But most of the talk before the season was about Matt Harvey missing all of 2014 after his Tommy John surgery. Less talked about pitcher, Jeremy Hefner had the same surgery six weeks before Harvey, and was brought back on a restructured deal.

But even more talked about were prospects Noah Syndergaard and Rafael Montero. Syndergaard hasn’t made his debut start just yet, but Montero did.

Montero couldn’t get the job done in the big leagues and was sent back down after a couple of “ok” starts. The Mets were hoping to keep Montero in their rotation for the entire season.

However, with Montero coming up, also came Jacob deGrom, who had pitched just fine in Triple A himself. deGrom was supposed to go to the bullpen when Dillon Gee came back after his injury. But deGrom outperformed Montero. Well, actually, he outperformed the entire Mets starting rotation. deGrom has pitched in just 13 games on the year with a 4-5 record and an era of just over 3. Rookie of the Year talks are heating up, however, deGrom seems to be the forgotten man in those talks.

And it’s understandable since not even the average Mets fan knew who Jacob deGrom was before this season. Montero and Syndergaard were the guys that Mets fans wanted up.

Now Gee is back up and deGrom is still pitching. A couple of nights ago deGrom pitched another gem giving seven innings of one run baseball.

Jon Niese had pitched 21 straight games of allowing less than three runs in a start, which was just broken this week. It was an incredible streak to say the least.

Bartolo Colon took a perfect game into the 7th inning last night after an amazing performance shutting down the Mariners for his 9th win of the season.

Lastly, Zack Wheeler has showed signs throughout the season that he will be something special, as long as he keeps the walks down. Wheeler has pitched incredibly in his last three outings.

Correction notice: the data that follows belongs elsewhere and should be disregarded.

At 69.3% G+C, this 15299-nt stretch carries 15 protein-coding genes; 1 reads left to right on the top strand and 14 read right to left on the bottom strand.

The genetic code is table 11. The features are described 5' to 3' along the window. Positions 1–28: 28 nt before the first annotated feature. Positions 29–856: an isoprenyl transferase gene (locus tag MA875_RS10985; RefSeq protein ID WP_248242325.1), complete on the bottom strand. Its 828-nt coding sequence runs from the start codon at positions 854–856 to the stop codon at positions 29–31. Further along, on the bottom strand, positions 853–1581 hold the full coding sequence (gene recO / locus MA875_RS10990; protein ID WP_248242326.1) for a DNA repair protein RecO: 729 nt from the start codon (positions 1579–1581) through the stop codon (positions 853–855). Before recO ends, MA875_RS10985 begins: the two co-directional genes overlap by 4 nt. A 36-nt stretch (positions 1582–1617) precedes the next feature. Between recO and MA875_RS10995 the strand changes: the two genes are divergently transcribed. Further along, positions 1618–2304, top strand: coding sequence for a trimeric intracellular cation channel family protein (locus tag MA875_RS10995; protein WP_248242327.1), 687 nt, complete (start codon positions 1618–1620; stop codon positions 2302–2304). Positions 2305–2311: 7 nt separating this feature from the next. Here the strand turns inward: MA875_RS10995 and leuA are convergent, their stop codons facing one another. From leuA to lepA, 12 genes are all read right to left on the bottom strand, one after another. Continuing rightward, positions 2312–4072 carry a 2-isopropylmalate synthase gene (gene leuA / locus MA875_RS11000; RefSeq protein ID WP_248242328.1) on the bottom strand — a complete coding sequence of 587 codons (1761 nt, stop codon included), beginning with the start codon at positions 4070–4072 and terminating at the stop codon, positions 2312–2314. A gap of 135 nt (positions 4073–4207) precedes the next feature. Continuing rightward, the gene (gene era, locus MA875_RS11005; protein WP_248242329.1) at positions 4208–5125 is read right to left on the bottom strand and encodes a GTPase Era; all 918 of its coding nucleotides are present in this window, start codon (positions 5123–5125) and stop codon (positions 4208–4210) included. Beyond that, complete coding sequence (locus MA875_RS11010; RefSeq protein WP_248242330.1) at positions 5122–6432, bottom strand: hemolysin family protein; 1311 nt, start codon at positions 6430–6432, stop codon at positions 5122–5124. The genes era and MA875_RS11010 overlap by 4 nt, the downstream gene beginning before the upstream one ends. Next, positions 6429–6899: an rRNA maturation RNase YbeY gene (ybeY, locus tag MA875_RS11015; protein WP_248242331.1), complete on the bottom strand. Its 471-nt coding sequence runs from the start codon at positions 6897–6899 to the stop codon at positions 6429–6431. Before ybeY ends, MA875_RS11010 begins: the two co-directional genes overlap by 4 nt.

The Mets record as a team is 48-53. The pitching has helped the Mets get closer to .500. They’re also still thinking playoffs, even eight games out of the NL East division. Mejia seemed confident when he was talking to the media.

The Mets haven’t seen a consistent pitching staff in a very long time. Who knows if they will actually make the playoffs this year. It’s simple to see that they are headed in the right direction. This pitching staff is stellar. Lethal.

However, with Matt Harvey returning next season and Bartolo Colon under contract through next season for $11M dollars at age 41, I expect Colon to be traded by the deadline, whether they still believe in the playoffs or not. Syndergaard deserves an opportunity soon to show what he’s capable of. He just dominated Tacoma in Triple A in a 4-0 win for Las Vegas. He’s ready to come up to the majors and showcase his arm. He’s pitched in the last two futures games for the Minor League. Mets fans live for the future.

Playoffs are on the way. The pitching is fantastic. The roller coaster ride has some Mets fans about to throw-up. But once the ride is complete, the excitement will rise. Citi Field will light up and the Mets will bring a World Series back to Queens. It’s been long enough.

Even without Harvey, just imagine a pitching staff of Niese, Gee, Wheeler, deGrom and Syndergaard. And people are giving up on this season?

If Colon is traded, the Mets will likely take a bat in return. Wilmer Flores has been called up after Tejada got hit in the head by a 94mph fastball and top catching prospect Kevin Plawecki could be called up pretty soon, along with Matt Reynolds, especially in September. The hitting will come. The pitching is there.

For now, welcome to the MLB’s largest roller coaster.